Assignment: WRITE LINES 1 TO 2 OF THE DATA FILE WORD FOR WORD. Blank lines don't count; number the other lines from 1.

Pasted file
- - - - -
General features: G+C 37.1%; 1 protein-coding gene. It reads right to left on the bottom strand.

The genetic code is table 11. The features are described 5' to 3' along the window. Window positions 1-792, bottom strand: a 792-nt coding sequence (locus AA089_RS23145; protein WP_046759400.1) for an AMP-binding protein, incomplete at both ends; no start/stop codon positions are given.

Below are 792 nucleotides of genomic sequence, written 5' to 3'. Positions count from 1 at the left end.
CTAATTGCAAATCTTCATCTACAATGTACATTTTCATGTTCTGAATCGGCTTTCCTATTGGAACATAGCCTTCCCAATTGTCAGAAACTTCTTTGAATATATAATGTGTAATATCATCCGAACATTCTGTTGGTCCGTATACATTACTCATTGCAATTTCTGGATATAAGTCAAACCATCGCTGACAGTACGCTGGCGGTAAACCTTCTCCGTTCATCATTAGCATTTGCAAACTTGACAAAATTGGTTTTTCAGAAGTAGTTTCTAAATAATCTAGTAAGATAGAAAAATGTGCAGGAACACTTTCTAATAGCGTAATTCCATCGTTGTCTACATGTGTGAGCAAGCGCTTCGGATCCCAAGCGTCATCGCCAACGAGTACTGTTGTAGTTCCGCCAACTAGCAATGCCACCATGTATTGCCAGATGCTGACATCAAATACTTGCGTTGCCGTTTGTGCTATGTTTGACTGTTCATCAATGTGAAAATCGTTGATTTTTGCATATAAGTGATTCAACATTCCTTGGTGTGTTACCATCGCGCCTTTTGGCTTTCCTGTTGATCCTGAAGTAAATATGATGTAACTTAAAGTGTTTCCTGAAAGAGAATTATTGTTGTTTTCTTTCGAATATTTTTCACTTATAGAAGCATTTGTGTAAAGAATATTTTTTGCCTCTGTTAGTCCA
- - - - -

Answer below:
General features: G+C 37.1%; 1 protein-coding gene. It reads right to left on the bottom strand.

The genetic code is table 11. The features are described 5' to 3' along the window. Window positions 1-792, bottom strand: a 792-nt coding sequence (locus AA089_RS23145; protein WP_046759400.1) for an AMP-binding protein, incomplete at both ends; no start/stop codon positions are given.